Brittny: And Cheryl blew Cliff off.
tape: I thought he was a very nice person, but I was, um, going with someone else right at that time
Brittny: Then they happened to re-encounter one another on campus.
tape: We just had so much in common. Uh, we were like two lost souls.
Brittny: It's just very cute. I don't know, hearing them tell their story. It's very Adorable.
Gustavo: So they were young and in love. And then Cheryl found out that they were pregnant. They were both like 19, 20 years old at the time. How did they react to the news?
Brittny: Honestly, it was a big shock for them.
tape: It would just put us, uh, in a bad place, a real hardship to try to have a baby and interrupt our, uh, dreams.
Brittny: They just weren't prepared for that.
tape: I wanted to be a school teacher and Cliff wanted to be a school psychologist. So it just, the whole thing derailed us and people don't understand how hard it was.
Brittny: Clifton was gonna start graduate school. He had a scholarship to go to school. They didn't have a lot of money. She described them themselves as like poorest church mice.
tape: We put ourselves through college and we both had jobs.
Brittny: And so they just weren't in the position to have a child.
Gustavo: And this was in 1966, when abortion was still illegal in California, what did they decide to do?
Brittny: So actually they were trying to figure out how to get an abortion. //And they happened to be watching TV one night and the Louis Lomax show came on and that was like a newscast show that broadcast every week. And while they were watching that show, a doctor came on, who was talking about legalizing abortion.
tape: We saw this show and I, I told Cheryl, I said, why don't we call this guy?
And he said he would not turn a woman down if she was desperate and needed, um, an abortion.
Brittny: And so they actually called the program and tracked down this doctor's phone number.
Gustavo: Who was the doctor?
Brittny: Dr. Leon Belous.
Brittny: He was a gynecologist. He had an office in Beverly Hills and was a huge advocate for legalizing abortion.
Gustavo: And so Cheryl and Cliff called Dr. Belous, what happened then?
Brittny: So they went to his office in Beverly Hills. They met with him and they basically were thinking that they could get a legal abortion. And the doctor told them, no, you can't. At that point in California, you can only get an abortion i it was necessary to save a woman's life. You know, the doctor Dr. Belous kind of was turning them down saying, you know, I can't do this. I'm trying to legalize abortion. I'm not trying to break the law. And they just kept persisting and saying that they would do anything it took, like they would go to Tijuana and at that time, Dr. Belous knew kind of the dangers of what that was, and eventually kind of relented and gave them a name of somebody that could do the abortion.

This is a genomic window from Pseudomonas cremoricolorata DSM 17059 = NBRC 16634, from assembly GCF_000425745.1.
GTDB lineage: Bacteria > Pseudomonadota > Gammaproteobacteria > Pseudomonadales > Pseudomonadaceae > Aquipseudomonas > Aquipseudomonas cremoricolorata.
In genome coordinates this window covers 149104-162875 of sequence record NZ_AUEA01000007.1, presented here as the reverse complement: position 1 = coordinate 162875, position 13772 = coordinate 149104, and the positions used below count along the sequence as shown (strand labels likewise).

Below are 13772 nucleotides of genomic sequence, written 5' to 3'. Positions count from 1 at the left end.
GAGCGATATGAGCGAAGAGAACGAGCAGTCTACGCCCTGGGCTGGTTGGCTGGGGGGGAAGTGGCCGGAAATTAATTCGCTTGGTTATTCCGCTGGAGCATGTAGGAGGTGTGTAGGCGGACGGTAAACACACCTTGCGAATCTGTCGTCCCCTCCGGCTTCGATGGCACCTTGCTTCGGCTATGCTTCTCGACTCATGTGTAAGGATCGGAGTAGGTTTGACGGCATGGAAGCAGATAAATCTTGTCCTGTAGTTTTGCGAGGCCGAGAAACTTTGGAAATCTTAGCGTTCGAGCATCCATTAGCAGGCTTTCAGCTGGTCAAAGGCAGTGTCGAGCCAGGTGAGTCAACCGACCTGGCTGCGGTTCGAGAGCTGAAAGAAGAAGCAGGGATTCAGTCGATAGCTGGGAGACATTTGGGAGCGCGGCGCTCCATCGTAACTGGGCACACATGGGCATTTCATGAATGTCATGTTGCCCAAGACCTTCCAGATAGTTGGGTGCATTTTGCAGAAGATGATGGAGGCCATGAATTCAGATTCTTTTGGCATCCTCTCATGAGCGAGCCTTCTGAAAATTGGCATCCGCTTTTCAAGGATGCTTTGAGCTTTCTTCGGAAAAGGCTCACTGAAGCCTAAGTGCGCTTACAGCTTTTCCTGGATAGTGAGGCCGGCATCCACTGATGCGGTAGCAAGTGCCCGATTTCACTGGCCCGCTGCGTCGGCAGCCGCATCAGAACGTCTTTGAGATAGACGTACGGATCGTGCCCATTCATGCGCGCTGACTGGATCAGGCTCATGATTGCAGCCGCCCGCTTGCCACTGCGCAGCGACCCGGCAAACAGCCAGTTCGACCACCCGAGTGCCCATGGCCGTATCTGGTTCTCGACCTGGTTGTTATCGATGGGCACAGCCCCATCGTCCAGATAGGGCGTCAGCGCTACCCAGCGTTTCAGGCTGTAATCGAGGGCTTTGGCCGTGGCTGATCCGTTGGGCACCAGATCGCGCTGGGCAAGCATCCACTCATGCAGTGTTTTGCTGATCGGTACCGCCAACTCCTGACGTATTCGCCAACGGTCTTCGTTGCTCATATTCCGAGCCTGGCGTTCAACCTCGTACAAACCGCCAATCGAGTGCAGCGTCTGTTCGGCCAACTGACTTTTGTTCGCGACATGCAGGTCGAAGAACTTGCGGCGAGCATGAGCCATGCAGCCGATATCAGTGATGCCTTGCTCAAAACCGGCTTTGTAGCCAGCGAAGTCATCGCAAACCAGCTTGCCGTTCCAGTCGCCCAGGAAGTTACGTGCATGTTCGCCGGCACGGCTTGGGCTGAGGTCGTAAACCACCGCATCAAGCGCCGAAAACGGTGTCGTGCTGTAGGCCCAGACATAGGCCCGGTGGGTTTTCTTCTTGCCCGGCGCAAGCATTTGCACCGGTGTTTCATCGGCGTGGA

Gustavo: Coming up after the break, the risks that Cheryl took to get an abortion in California in the 1960s.
Gustavo: Brittny, what was it like to try and get an abortion in California, i the 1960s before it was widely legalized?
Brittny: It's so interesting digging into, especially LA Times’ historical clips about what it looked like in the 1960s and at this point where Cheryl was looking and trying to get an abortion. For decades, women had been crossing the border into Mexico to get the procedure because they couldn't get it in California. I mean, you had abortion rings that were operating throughout the state. There were doctors being put on trial. You know, there was a case I found there was a doctor who served a year jail sentence after being convicted for abortions. It was very difficult at the time. It wasn't like you could just //go into, for example, like a Planned Parenthood schedule an appointment. I mean, a lot of this was really under the table type things. It was very risky. One of our clips from 1966 was talking about how there were 70 maternal deaths a year in the county, about 25 of which were the result of abortions.
Gustavo: Yeah, this is the time where you're hearing, you know, these really tragic stories like clothes hangers, or other things that women were doing to themselves because they didn't have that legal right to abortion.
Brittny: Right. Exactly. I mean, one of the stories that still is kind of //haunting me since reporting this story is reading about this woman whose husband used a bicycle pump to push air into her uterus and it ended up killing her.
Gustavo: Wow. But all these risks didn't deter Cheryl from getting an abortion?
Brittny: No, it really didn't. I mean, and that's what stood out to me. When I first spoke with her, I was so shocked at the landscape and I wondered if she was scared or how she was feeling. And she was basically telling me like, no, I was determined.